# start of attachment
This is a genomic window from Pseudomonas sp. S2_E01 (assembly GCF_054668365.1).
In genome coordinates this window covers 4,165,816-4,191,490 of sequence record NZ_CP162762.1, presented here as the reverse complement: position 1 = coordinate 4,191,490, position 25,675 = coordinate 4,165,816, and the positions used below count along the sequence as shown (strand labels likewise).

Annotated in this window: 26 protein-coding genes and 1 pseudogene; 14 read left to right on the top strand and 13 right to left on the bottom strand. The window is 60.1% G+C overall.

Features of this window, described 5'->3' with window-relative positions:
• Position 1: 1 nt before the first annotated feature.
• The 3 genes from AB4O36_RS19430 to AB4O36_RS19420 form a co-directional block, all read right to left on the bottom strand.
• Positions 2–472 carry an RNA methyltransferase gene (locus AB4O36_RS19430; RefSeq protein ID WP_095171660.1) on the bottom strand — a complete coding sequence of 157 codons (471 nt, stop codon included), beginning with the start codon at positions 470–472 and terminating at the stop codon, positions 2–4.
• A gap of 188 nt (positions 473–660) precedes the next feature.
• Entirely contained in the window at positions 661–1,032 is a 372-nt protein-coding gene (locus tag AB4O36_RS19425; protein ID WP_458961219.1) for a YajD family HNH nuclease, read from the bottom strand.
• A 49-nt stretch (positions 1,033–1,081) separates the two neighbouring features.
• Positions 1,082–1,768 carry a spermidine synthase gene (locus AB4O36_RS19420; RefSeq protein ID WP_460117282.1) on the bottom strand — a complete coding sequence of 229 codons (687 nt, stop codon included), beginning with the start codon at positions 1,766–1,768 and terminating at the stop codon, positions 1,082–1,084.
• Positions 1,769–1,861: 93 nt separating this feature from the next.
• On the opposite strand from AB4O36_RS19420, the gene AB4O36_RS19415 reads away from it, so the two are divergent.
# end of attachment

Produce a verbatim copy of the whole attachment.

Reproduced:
This is a genomic window from Pseudomonas sp. S2_E01 (assembly GCF_054668365.1).
In genome coordinates this window covers 4,165,816-4,191,490 of sequence record NZ_CP162762.1, presented here as the reverse complement: position 1 = coordinate 4,191,490, position 25,675 = coordinate 4,165,816, and the positions used below count along the sequence as shown (strand labels likewise).

Annotated in this window: 26 protein-coding genes and 1 pseudogene; 14 read left to right on the top strand and 13 right to left on the bottom strand. The window is 60.1% G+C overall.

Features of this window, described 5'->3' with window-relative positions:
• Position 1: 1 nt before the first annotated feature.
• The 3 genes from AB4O36_RS19430 to AB4O36_RS19420 form a co-directional block, all read right to left on the bottom strand.
• Positions 2–472 carry an RNA methyltransferase gene (locus AB4O36_RS19430; RefSeq protein ID WP_095171660.1) on the bottom strand — a complete coding sequence of 157 codons (471 nt, stop codon included), beginning with the start codon at positions 470–472 and terminating at the stop codon, positions 2–4.
• A gap of 188 nt (positions 473–660) precedes the next feature.
• Entirely contained in the window at positions 661–1,032 is a 372-nt protein-coding gene (locus tag AB4O36_RS19425; protein ID WP_458961219.1) for a YajD family HNH nuclease, read from the bottom strand.
• A 49-nt stretch (positions 1,033–1,081) separates the two neighbouring features.
• Positions 1,082–1,768 carry a spermidine synthase gene (locus AB4O36_RS19420; RefSeq protein ID WP_460117282.1) on the bottom strand — a complete coding sequence of 229 codons (687 nt, stop codon included), beginning with the start codon at positions 1,766–1,768 and terminating at the stop codon, positions 1,082–1,084.
• Positions 1,769–1,861: 93 nt separating this feature from the next.
• On the opposite strand from AB4O36_RS19420, the gene AB4O36_RS19415 reads away from it, so the two are divergent.